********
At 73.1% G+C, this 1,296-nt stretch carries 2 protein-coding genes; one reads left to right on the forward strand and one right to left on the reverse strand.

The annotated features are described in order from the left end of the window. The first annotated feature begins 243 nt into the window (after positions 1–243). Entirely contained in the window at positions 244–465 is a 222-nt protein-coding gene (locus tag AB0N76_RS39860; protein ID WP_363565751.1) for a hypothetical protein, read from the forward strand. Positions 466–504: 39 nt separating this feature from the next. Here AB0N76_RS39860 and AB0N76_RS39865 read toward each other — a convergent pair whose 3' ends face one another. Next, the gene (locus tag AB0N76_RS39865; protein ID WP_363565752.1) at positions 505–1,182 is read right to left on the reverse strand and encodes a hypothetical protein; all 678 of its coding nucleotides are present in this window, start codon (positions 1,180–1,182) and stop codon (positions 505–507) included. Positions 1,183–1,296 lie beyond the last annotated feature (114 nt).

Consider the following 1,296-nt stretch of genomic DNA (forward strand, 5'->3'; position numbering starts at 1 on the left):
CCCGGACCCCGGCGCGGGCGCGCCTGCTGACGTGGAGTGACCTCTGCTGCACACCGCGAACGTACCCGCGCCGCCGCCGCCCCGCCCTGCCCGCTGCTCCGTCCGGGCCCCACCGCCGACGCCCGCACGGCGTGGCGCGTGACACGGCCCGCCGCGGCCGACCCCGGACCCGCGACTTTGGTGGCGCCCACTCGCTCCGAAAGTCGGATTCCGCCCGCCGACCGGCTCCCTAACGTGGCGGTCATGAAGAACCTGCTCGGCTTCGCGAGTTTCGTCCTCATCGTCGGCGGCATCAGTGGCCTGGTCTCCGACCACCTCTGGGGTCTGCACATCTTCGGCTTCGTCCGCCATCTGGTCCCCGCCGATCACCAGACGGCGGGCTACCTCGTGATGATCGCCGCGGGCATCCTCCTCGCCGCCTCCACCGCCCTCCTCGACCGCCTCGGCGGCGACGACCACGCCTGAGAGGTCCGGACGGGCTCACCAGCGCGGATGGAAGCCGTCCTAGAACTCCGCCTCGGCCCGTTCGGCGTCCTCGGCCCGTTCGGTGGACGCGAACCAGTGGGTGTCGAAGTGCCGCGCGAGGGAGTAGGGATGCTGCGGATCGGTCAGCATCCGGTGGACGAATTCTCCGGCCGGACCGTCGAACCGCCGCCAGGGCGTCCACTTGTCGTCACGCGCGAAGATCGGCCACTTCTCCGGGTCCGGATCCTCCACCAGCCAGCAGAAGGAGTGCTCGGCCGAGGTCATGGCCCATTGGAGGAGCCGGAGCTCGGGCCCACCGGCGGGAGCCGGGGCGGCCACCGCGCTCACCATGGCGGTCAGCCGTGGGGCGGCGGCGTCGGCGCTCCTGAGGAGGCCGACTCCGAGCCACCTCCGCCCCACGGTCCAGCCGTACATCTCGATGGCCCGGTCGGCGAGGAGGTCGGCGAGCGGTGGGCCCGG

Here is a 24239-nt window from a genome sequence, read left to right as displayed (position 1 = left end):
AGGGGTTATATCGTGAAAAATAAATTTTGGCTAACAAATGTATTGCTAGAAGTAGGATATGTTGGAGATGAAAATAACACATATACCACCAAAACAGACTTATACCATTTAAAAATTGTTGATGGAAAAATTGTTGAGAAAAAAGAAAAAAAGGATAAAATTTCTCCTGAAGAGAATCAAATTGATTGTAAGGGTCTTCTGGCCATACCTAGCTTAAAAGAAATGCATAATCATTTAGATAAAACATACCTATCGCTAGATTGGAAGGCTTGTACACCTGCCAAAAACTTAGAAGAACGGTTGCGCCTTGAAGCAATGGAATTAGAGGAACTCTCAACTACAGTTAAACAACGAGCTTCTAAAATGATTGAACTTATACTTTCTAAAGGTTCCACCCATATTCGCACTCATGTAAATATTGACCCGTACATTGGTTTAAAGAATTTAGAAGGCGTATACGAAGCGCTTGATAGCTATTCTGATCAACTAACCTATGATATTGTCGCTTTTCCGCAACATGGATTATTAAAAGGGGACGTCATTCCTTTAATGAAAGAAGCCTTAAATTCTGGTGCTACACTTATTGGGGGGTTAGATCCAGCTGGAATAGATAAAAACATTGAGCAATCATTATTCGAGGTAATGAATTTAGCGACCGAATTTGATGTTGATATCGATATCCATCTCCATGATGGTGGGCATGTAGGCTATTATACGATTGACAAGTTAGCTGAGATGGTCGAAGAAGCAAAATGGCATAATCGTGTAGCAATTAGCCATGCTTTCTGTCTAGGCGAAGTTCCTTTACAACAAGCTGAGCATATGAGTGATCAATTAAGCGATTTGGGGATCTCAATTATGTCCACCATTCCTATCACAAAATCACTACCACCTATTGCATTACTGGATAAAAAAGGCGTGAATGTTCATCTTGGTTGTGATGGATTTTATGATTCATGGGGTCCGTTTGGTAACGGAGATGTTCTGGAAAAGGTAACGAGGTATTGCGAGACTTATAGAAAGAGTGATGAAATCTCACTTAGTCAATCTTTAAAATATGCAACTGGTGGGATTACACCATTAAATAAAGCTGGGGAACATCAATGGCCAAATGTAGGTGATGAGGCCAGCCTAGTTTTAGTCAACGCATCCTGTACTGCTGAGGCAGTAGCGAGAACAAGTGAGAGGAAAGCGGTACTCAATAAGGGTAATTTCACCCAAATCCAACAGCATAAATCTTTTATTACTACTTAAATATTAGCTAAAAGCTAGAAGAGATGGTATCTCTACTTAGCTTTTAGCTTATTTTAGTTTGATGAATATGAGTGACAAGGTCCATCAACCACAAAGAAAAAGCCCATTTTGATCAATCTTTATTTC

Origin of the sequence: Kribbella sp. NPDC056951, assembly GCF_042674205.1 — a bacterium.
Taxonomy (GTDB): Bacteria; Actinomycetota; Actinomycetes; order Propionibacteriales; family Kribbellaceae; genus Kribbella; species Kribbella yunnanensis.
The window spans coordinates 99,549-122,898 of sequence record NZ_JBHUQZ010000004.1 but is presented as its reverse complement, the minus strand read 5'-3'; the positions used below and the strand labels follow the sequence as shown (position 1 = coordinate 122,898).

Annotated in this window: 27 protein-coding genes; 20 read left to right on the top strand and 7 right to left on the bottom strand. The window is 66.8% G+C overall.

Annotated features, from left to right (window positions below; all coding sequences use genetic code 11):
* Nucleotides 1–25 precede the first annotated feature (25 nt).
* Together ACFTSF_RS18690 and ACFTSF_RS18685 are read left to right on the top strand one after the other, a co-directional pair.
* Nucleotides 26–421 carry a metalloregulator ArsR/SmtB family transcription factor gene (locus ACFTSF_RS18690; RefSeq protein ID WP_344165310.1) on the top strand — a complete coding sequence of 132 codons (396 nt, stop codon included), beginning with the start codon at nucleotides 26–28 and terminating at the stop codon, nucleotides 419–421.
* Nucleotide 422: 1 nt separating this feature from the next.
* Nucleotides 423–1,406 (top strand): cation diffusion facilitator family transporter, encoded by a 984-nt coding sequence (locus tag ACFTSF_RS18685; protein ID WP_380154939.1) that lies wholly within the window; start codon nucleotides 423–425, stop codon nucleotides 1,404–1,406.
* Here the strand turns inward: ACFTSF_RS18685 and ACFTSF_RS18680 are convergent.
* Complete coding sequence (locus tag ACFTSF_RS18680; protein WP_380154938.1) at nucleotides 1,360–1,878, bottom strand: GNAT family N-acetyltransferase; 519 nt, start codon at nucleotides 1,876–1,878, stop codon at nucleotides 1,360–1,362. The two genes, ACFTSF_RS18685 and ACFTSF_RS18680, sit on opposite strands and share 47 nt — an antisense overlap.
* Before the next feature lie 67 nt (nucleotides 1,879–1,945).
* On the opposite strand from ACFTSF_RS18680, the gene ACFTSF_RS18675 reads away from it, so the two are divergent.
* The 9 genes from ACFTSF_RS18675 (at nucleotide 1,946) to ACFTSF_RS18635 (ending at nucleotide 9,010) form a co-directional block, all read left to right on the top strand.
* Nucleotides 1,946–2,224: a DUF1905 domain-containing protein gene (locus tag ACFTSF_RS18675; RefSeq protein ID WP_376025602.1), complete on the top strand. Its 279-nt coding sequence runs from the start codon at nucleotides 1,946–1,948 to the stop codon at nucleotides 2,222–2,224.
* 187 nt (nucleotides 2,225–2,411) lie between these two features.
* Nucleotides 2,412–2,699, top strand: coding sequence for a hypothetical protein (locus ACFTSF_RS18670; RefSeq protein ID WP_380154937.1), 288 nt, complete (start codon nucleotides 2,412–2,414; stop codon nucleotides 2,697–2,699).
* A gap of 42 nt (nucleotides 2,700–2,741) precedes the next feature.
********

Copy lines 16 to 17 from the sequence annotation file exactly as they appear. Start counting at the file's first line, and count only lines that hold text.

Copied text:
* Nucleotides 423–1,406 (top strand): cation diffusion facilitator family transporter, encoded by a 984-nt coding sequence (locus tag ACFTSF_RS18685; protein ID WP_380154939.1) that lies wholly within the window; start codon nucleotides 423–425, stop codon nucleotides 1,404–1,406.
* Here the strand turns inward: ACFTSF_RS18685 and ACFTSF_RS18680 are convergent.